Speaker:Michael Mascagni, Florida State University/NIST
Title: Monte Carlo Methods and Partial Differential Equations: Algorithms and Implications for High-Performance Computing
We give a brief overview of the history of the Monte Carlo method for the numerical solution of partial differential equations (PDEs) focusing on the Feynman-Kac formula for the probabilistic representation of the solution of the PDEs. We then take the example of solving the linearized Poisson-Boltzmann equation to compare and contrast standard deterministic numerical approaches with the Monte Carlo method. Monte Carlo methods have always been popular due to the ease of finding computational work that can be done in parallel. We look at how to extract parallelism from Monte Carlo methods, and some newer ideas based on Monte Carlo domain decomposition that extract even more parallelism. In light of this, we look at the implications of using Monte Carlo on high-performance architectures and algorithmic resilience.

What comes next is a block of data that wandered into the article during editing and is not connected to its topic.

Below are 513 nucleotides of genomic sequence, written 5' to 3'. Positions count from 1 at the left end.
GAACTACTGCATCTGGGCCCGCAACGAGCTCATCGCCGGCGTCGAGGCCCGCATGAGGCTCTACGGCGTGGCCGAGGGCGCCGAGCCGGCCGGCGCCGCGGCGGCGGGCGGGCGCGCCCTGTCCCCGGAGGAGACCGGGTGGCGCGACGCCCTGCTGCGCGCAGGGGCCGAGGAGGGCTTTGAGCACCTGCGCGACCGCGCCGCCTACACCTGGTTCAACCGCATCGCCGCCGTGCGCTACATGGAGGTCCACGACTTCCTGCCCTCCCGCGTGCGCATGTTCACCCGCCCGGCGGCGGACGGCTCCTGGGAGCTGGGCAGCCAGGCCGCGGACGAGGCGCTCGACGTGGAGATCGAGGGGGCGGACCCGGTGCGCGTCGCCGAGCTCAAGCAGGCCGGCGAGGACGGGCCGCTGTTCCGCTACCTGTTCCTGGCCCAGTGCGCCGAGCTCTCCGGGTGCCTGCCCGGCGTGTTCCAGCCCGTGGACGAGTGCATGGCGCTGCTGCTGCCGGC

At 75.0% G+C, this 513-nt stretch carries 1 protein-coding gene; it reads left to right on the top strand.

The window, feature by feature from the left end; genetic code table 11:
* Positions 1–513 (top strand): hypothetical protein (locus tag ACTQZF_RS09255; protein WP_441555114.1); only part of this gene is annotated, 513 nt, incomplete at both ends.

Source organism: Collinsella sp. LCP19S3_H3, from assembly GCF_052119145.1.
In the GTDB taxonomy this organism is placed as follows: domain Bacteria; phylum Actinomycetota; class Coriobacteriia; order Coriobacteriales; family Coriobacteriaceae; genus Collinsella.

Time: Friday, April 17, 2015, 1:30-2:30 p.m.
Place: Exploratory Hall, Room 4106
Department of Mathematical Sciences
George Mason University
4400 University Drive, MS 3F2
Fairfax, VA 22030-4444
Tel. 703-993-1460, Fax. 703-993-1491